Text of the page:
“Are You Going To ‘The Ploughing’?”

Ploughing Pic 3“Are you going to ‘the ploughing’?” It’s a question that’s come to be repeated up and down the country from the end of August until late September for years now.‘The ploughing’, for the uninitiated, is The National Ploughing Championships, that exuberant celebration of Irish farming where deals are done, friends are made, the competition is sussed out and, at the very least, everyone gets to have a grand day out.

The attraction of ‘the ploughing’ is hard to explain to those who haven’t been. According to the organisers, 281,000 people attended last year – that’s three and a half times the crowd you’ll see in Croke Park on an All-Ireland Sunday. Some are there to do business – whether it’s investing in the latest in farm machinery, checking out a new motor, or trying to win new customers, a proportion of the huge attendance is there for some serious buying and selling.

Many go to learn something new and/or be entertained; expect lots of interviews, demos and lectures from all kinds of experts, as well as singing, dancing and other performances. And then there’re the competitions; the event is, after all, built around the ploughing competitions, and there are numerous contests showcasing traditional and contemporary skills.

But there’s something else that draws people to take a day or two off and travel maybe a couple of hundred miles round trip to pour into a (very) large field in the middle of the country. And it’s probably the same thing that’s attracting people to the increasing number of food fairs, festivals and events springing up in every county – the chance to meet and share experiences with other people in the same business as yourself.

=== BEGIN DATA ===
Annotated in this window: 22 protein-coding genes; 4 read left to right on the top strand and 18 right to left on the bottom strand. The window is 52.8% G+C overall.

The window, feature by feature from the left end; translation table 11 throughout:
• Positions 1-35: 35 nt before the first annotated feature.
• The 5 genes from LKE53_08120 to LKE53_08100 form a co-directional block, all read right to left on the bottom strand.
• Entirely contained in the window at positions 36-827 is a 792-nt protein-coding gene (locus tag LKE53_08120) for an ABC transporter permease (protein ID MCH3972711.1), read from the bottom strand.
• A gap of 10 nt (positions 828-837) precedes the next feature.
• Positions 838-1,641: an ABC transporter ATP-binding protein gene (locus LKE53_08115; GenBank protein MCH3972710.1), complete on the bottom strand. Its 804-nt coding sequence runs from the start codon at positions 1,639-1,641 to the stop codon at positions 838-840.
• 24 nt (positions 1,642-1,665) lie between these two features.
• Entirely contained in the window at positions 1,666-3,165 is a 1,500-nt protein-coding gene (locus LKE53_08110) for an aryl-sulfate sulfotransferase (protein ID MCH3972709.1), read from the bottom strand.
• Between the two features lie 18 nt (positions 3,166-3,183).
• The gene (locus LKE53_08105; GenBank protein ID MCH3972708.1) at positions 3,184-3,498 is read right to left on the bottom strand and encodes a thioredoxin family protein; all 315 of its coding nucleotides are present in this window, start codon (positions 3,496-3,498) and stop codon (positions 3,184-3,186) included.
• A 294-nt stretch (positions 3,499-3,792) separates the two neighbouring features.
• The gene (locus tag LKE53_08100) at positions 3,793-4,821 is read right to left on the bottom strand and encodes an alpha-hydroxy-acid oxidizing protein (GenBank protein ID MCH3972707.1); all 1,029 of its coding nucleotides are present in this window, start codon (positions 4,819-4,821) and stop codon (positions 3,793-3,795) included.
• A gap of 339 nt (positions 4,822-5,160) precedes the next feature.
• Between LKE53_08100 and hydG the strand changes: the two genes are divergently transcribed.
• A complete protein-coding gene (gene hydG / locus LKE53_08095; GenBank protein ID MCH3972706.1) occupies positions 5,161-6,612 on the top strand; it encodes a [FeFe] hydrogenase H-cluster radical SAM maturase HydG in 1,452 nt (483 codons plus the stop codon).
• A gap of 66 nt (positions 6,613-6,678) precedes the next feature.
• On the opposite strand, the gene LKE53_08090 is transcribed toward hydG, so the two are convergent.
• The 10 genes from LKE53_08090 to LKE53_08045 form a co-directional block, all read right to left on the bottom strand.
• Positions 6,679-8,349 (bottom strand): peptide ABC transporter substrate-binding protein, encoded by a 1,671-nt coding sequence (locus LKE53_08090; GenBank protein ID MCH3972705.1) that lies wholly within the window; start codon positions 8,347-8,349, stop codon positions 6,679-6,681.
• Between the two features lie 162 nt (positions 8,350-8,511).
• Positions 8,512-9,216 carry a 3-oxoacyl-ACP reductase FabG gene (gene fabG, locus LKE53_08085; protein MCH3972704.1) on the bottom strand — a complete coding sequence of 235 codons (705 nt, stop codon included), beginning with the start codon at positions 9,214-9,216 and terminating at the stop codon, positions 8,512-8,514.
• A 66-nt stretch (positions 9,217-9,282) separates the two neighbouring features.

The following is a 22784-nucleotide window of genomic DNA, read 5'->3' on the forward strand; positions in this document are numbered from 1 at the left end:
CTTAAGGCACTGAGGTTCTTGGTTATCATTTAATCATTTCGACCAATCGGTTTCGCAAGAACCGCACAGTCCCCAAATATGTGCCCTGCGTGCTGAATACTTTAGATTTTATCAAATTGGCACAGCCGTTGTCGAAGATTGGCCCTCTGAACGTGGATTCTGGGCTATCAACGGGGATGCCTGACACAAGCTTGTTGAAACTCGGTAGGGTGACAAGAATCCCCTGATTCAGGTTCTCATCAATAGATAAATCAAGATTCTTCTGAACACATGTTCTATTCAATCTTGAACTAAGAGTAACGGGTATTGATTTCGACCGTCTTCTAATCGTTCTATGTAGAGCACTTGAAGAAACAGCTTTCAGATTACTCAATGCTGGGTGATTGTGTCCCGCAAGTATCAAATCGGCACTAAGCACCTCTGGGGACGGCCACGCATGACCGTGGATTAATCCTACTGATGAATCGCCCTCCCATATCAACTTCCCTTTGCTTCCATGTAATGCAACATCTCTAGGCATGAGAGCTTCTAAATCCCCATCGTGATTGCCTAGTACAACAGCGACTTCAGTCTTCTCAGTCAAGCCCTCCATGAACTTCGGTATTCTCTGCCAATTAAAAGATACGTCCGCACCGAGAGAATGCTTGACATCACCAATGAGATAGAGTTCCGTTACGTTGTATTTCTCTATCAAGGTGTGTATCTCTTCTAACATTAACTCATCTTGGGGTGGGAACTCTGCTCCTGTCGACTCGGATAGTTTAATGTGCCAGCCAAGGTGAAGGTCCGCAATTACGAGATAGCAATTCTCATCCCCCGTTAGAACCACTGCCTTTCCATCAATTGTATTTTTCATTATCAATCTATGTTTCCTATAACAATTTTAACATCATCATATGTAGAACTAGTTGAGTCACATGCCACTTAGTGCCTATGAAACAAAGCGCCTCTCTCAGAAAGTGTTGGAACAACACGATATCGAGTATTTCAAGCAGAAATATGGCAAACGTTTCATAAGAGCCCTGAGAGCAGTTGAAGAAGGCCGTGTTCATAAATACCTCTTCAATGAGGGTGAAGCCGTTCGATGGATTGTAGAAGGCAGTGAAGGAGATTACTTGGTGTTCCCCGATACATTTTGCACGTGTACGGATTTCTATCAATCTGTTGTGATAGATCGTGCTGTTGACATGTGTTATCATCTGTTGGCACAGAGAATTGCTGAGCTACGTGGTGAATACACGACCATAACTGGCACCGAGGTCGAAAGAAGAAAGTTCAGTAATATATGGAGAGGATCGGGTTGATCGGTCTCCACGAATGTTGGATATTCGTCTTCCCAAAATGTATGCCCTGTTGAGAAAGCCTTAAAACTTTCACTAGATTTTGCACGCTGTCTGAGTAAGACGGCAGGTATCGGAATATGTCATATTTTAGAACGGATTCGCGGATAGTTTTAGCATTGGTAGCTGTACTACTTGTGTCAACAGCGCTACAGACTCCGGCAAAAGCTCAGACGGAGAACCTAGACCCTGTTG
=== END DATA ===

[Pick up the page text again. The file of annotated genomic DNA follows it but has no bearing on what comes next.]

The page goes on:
For those starting off or operating on a small scale, the work of food production can at times be isolating. You may be working mostly on your own or with a family member or just one or two other people. There may be no one around for you to bounce ideas off, or check whether you’re ‘doing it right’ or tell you you’re not crazy. Friends are fine, but sometimes what you need is someone who knows a bit about the business or is at least dealing with the same challenges as you.

Of course these days you can go on-line or pick up the phone for advice and information – but it’s hard to beat the buzz of going to a show, fair, or food event where everyone shares your interest in growing, producing or using good food.

We all tend to think of the cost – in terms of time and money – when weighing up whether it’s worth our while participating or attending something. Will the business you do justify the outlay? But sometimes the greatest return comes in forms that are harder to put a price on – a new idea, a word of encouragement, a solution for a problem or a whole new support network.

So when you’re feeling a bit stuck or uncertain or your enthusiasm is flagging, why not check what food-related event might be coming up? You may do some business or learn something new – or at least have a grand day out.

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Hello, is there anybody out there?

If you’re in the food business and you’ve dipped your toe in the world of fairs, festivals and trade events, you’ll know how useful – and enjoyable – it can be to get out and meet potential customers and fellow entrepreneurs and producers.

As well as providing an opportunity to sell and spread the word about your food product, events like the Ploughing Championship (which we wrote about in a previous blog) and Bite, allow you share stories and ideas and just chat with other people who may be on a similar journey to your own.

But while it’s hard to beat the buzz of making those connections face to face, sooner or later, most of you have to get back to doing the work of growing, harvesting, and/or producing whatever it is you’re selling. So how do you stay in touch with the outside world and continue spreading the word when it’s all hands to the pump processing the harvest or getting ready for a busy Summer season?